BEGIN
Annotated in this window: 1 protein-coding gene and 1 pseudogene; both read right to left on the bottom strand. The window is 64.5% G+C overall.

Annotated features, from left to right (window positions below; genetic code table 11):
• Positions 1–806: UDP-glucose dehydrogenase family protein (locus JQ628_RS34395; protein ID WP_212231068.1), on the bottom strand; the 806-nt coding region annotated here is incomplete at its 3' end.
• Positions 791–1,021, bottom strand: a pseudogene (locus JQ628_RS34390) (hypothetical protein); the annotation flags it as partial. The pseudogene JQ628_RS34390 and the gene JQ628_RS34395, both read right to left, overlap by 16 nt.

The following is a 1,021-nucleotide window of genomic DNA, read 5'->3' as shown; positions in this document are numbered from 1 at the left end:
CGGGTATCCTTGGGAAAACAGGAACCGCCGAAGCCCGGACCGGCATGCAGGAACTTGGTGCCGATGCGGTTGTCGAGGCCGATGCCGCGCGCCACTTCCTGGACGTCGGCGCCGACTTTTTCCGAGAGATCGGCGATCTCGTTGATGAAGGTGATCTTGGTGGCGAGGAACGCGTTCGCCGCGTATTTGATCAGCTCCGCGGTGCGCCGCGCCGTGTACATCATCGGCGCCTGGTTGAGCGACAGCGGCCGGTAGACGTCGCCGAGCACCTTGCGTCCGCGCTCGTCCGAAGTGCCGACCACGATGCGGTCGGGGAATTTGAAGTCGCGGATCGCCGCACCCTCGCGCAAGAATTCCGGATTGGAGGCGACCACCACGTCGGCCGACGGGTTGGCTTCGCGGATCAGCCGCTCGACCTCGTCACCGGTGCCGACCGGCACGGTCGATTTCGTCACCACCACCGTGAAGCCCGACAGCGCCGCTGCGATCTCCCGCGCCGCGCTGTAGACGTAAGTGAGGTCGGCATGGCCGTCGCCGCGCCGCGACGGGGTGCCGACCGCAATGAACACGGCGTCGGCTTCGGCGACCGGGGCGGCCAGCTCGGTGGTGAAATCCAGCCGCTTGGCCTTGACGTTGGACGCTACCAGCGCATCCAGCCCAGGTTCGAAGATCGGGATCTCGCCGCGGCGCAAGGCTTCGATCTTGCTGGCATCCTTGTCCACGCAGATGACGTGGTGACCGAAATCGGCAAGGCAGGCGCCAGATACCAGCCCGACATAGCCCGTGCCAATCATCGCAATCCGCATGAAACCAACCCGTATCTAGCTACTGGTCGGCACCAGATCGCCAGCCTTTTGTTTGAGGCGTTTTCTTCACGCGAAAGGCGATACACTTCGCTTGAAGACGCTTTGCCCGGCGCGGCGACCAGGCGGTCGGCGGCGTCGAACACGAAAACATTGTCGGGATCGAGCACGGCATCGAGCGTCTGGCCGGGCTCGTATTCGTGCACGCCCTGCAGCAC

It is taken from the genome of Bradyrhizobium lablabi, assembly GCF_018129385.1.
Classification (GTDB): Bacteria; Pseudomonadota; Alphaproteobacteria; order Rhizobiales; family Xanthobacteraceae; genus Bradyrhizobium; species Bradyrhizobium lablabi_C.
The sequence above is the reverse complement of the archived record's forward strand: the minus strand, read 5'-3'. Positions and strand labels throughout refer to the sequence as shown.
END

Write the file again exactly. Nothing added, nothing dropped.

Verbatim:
Annotated in this window: 1 protein-coding gene and 1 pseudogene; both read right to left on the bottom strand. The window is 64.5% G+C overall.

Annotated features, from left to right (window positions below; genetic code table 11):
• Positions 1–806: UDP-glucose dehydrogenase family protein (locus JQ628_RS34395; protein ID WP_212231068.1), on the bottom strand; the 806-nt coding region annotated here is incomplete at its 3' end.
• Positions 791–1,021, bottom strand: a pseudogene (locus JQ628_RS34390) (hypothetical protein); the annotation flags it as partial. The pseudogene JQ628_RS34390 and the gene JQ628_RS34395, both read right to left, overlap by 16 nt.

The following is a 1,021-nucleotide window of genomic DNA, read 5'->3' as shown; positions in this document are numbered from 1 at the left end:
CGGGTATCCTTGGGAAAACAGGAACCGCCGAAGCCCGGACCGGCATGCAGGAACTTGGTGCCGATGCGGTTGTCGAGGCCGATGCCGCGCGCCACTTCCTGGACGTCGGCGCCGACTTTTTCCGAGAGATCGGCGATCTCGTTGATGAAGGTGATCTTGGTGGCGAGGAACGCGTTCGCCGCGTATTTGATCAGCTCCGCGGTGCGCCGCGCCGTGTACATCATCGGCGCCTGGTTGAGCGACAGCGGCCGGTAGACGTCGCCGAGCACCTTGCGTCCGCGCTCGTCCGAAGTGCCGACCACGATGCGGTCGGGGAATTTGAAGTCGCGGATCGCCGCACCCTCGCGCAAGAATTCCGGATTGGAGGCGACCACCACGTCGGCCGACGGGTTGGCTTCGCGGATCAGCCGCTCGACCTCGTCACCGGTGCCGACCGGCACGGTCGATTTCGTCACCACCACCGTGAAGCCCGACAGCGCCGCTGCGATCTCCCGCGCCGCGCTGTAGACGTAAGTGAGGTCGGCATGGCCGTCGCCGCGCCGCGACGGGGTGCCGACCGCAATGAACACGGCGTCGGCTTCGGCGACCGGGGCGGCCAGCTCGGTGGTGAAATCCAGCCGCTTGGCCTTGACGTTGGACGCTACCAGCGCATCCAGCCCAGGTTCGAAGATCGGGATCTCGCCGCGGCGCAAGGCTTCGATCTTGCTGGCATCCTTGTCCACGCAGATGACGTGGTGACCGAAATCGGCAAGGCAGGCGCCAGATACCAGCCCGACATAGCCCGTGCCAATCATCGCAATCCGCATGAAACCAACCCGTATCTAGCTACTGGTCGGCACCAGATCGCCAGCCTTTTGTTTGAGGCGTTTTCTTCACGCGAAAGGCGATACACTTCGCTTGAAGACGCTTTGCCCGGCGCGGCGACCAGGCGGTCGGCGGCGTCGAACACGAAAACATTGTCGGGATCGAGCACGGCATCGAGCGTCTGGCCGGGCTCGTATTCGTGCACGCCCTGCAGCAC

It is taken from the genome of Bradyrhizobium lablabi, assembly GCF_018129385.1.
Classification (GTDB): Bacteria; Pseudomonadota; Alphaproteobacteria; order Rhizobiales; family Xanthobacteraceae; genus Bradyrhizobium; species Bradyrhizobium lablabi_C.
The sequence above is the reverse complement of the archived record's forward strand: the minus strand, read 5'-3'. Positions and strand labels throughout refer to the sequence as shown.